DATA DEEP DIVE: Did the double-stack cost Russell a top-5 finish in Japan?
Mercedes’ George Russell finished outside the top five for only the second time this season after a disappointing Japanese Grand Prix – but was he compromised by Mercedes’ strategy at Suzuka?
Russell has had an impressive debut season with Mercedes, beginning 2022 with nine consecutive top-five finishes before retirement at Silverstone, which was then followed by another six-straight top fives – of which four were podiums. In Singapore, he finished 14th, and in Japan he took P8 – but could he have had a better result with a different strategy?
Russell qualified eighth in Japan as he said that his Mercedes W13 was not “slippery” on the straights – drag costing the Silver Arrows as Russell fell behind the Alpine drivers and Lewis Hamilton qualified between them in sixth.
Our ‘ideal lap’ analysis (graph below) implies that, if every driver strung together their fastest three sectors in Q3, Hamilton and Fernando Alonso may have been able to out-qualify Esteban Ocon, but Russell might actually have fallen to P9 on the grid behind Lando Norris.
Pit lane loss
Russell ended up finishing eighth on Sunday, behind the Aston Martin of Sebastian Vettel and the Alpine of Alonso, and the Briton said Mercedes needed to “review” what they could have done better in Japan. He said it had been a “difficult double-header” as he left Singapore and Japan with just four points to his name.
“We need to review what went on,” he said after the race. “I was right behind Lewis and double stacking, I was just going to lose all the positions. [There’s] not really much more to say, it was a very frustrating afternoon.
“[I] probably could have fought for P5. It was quite enjoyable out there making some good overtakes but we need to sit down with the team and see what we could have done better because I think that was probably at the time not the right thing to do.”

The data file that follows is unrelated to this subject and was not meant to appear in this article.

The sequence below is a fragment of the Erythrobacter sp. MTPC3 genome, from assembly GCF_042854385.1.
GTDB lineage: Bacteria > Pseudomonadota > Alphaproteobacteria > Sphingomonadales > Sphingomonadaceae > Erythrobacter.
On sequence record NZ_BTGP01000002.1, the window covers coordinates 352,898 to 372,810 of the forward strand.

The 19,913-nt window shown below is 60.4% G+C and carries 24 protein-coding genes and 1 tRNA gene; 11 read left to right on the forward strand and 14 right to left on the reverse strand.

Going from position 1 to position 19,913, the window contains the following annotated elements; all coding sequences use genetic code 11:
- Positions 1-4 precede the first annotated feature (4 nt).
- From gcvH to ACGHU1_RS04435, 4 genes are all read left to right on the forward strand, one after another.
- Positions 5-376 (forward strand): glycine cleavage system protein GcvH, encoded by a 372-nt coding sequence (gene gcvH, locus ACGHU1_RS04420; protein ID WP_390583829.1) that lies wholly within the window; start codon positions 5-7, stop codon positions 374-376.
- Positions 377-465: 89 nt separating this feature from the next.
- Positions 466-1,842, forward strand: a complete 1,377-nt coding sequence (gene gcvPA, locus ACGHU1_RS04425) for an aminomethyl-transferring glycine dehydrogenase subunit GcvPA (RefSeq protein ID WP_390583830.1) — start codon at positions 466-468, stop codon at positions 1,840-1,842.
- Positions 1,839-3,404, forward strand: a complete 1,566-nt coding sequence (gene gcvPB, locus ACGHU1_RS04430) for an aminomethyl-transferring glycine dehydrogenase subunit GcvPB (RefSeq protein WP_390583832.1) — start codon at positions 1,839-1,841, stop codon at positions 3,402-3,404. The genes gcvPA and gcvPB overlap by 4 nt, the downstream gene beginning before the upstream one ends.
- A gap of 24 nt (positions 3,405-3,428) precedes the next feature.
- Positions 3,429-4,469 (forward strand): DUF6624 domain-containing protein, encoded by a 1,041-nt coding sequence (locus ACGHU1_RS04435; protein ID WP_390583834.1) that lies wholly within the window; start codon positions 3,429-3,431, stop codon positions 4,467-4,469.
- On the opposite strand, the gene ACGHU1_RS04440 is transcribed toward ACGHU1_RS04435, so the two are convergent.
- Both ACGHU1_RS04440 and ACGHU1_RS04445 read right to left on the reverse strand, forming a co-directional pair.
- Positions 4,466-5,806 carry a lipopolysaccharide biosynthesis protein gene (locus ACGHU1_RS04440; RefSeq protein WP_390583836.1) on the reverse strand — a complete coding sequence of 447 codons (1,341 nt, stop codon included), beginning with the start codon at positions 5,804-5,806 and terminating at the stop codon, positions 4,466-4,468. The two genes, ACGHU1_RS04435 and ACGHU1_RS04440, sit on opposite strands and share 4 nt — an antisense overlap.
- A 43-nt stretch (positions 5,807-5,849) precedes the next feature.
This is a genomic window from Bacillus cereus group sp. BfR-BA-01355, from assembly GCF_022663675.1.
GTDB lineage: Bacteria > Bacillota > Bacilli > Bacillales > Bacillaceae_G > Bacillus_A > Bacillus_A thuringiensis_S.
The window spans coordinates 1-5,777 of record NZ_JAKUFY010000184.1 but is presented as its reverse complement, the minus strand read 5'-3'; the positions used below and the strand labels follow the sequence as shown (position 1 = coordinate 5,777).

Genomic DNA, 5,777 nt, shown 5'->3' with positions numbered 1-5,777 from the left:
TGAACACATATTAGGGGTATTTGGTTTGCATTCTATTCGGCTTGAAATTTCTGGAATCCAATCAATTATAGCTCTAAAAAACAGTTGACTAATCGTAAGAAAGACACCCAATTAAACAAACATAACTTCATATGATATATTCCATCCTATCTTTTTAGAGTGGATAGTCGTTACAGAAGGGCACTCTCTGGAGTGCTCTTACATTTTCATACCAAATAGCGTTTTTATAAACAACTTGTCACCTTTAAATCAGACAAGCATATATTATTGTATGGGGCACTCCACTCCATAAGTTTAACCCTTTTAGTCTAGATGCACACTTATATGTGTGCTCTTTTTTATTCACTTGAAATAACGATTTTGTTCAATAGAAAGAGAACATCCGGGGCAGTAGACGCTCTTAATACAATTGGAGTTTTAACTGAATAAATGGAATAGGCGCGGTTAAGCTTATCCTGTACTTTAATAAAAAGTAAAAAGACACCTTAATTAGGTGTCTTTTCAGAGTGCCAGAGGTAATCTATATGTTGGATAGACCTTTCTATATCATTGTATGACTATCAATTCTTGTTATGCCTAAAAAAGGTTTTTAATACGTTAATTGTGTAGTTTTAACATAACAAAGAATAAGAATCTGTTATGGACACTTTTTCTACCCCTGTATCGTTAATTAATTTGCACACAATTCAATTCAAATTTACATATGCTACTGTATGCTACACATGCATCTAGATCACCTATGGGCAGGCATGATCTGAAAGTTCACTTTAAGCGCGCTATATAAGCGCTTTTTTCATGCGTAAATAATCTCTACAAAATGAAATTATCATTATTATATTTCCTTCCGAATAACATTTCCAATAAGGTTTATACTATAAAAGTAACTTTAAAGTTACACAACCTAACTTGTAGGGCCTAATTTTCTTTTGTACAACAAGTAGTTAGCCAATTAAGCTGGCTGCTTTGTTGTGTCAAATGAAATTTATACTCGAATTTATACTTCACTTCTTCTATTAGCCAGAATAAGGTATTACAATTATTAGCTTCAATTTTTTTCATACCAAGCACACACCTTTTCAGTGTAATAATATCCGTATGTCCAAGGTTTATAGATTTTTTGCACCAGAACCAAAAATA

So was he right?
Well, the Lap 7 double-stack pit stop, in which Russell was pitted for intermediate tyres behind team mate Hamilton, did cost the #63 driver considerable time. He spent 28.7 seconds in the pit lane compared to Hamilton, who spent 25 seconds in the pit lane. Russell therefore lost nearly four seconds in the pit lane and it's estimated that he lost another six seconds as others who had pitted earlier made gains on intermediates.
Without that delay of 10 seconds, Russell might have only lost two positions to Lando Norris and Nicholas Latifi, instead of three as Yuki Tsunoda also jumped ahead of him.
With a fresh tyre advantage, Russell could have passed Norris and Latifi, and, according to our race trace, passed Alonso for P7 when (and if, in this case) the two-time champion pitted a second time on Lap 22.
Russell could have passed Vettel by Lap 25 and opened a three-second gap to Vettel and Alonso with, by our estimations, a maximum of P6 on Sunday.
So according to the data, he could have achieved a better result – but the top five would still have been beyond him.
Drivers' standings after Japan
|4 George Russell Mercedes||207|
|5 Carlos Sainz Ferrari||202|
|6 Lewis Hamilton Mercedes||180|